Windrow composting involves spreading organic materials into long, semi-circle shaped piles which are mechanically turned by heavy equipment to maintain even decomposition. Piles generally range from 4-8 feet in height and 14-16 feet in length. The relative simplicity of windrow composting makes it a prime candidate for processing high volumes of materials, particularly yard trimmings, on larger amounts of land. Moisture may be added in dry climates or a cover installed over the pile to prevent evaporation. Onsite leachate must be managed, as well as blowing debris and odor.
Aerated static pile composting maintains decomposition by pushing or pulling air through the pile. Piles are created in a trapezoidal shape and receive little to no mechanical turning. Bulking agents, typically wood chips or shredded newspaper, are added to the pile to enhance the flow of air and add porosity to the pile. If piles are covered, often by heavy duty plastic bags or tarps, a negative air system can pull air through the pile and then through a biofilter to reduce odors. This is known as enclosed ASP. Finished compost or yard trimmings may also be applied on top of the piles as biofilters. Animal byproducts or grease from food processing industries are not suitable for ASP; the technology was originally developed for sewage sludge but is also suitable for source-separated organics. Aerated piles may be housed indoors or outdoors, and the use of the blowers and fans allows for larger piles, reducing land needs compared to windrow composting. Because there is little to no mechanical agitation, homogenous particle size is more of a necessity. ASP is often used in conjunction with other composting techniques to cure the pile and manage odors.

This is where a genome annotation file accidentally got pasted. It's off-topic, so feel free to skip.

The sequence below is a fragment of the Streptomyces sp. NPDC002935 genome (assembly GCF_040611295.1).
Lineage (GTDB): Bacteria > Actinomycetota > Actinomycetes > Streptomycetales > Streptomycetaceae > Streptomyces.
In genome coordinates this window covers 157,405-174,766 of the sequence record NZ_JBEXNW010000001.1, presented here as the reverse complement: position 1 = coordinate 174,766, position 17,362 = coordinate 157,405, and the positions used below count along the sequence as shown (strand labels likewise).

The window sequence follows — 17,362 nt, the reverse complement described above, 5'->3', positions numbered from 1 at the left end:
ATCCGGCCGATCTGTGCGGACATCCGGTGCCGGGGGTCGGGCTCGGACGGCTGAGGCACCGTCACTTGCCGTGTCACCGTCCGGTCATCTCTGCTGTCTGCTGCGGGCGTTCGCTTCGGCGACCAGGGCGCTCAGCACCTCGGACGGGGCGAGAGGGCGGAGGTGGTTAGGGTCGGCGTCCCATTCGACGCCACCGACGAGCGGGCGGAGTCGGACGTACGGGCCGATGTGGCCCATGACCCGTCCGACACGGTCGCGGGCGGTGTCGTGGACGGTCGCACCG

In-vessel composting involves treating organics within a rigid enclosed container varying in size from a 55-gallon drum to a silo. Temperature, moisture and aeration are closely controlled to minimize leachate and odor production. Compost production happens very rapidly in these contained quarters under properly controlled conditions, taking as little as a few weeks, but the materials must then be stabilized and cooled for several weeks or months before being sold as a finished product. Units are often modular in nature so additional vessels can easily be added when volumes increase. In-vessel composting requires an expensive capital investment but require less land and labor than static piles or windrows. Air and moisture are pulled through the materials and then through a biofilter, as in ASP, and little turning takes place. Materials may be ready in as little as 4 weeks, but then require curing via windrows or ASP. Preview available in-vessel composting units.
Anaerobic decomposition takes place in absence of oxygen. Instead of generating only carbon dioxide as the gaseous byproduct, as is the case with aerobic decomposition, anaerobic decomposition produces both carbon dioxide and methane in about a 1:1 ratio. This biogas is captured and used to produce energy or electricity. Anaerobic digesters are net producers of energy and can be used to power or heat surrounding infrastructure, such as at a wastewater treatment plant, or sold back to the grid for power. Once gas generation peaks and declines, the partially stabilized organic matter can be aerobically cured and used as compost. Anaerobic digesters are substantial more expensive than aerobic composting methods, and while proven throughout Europe, the North American market is still developing.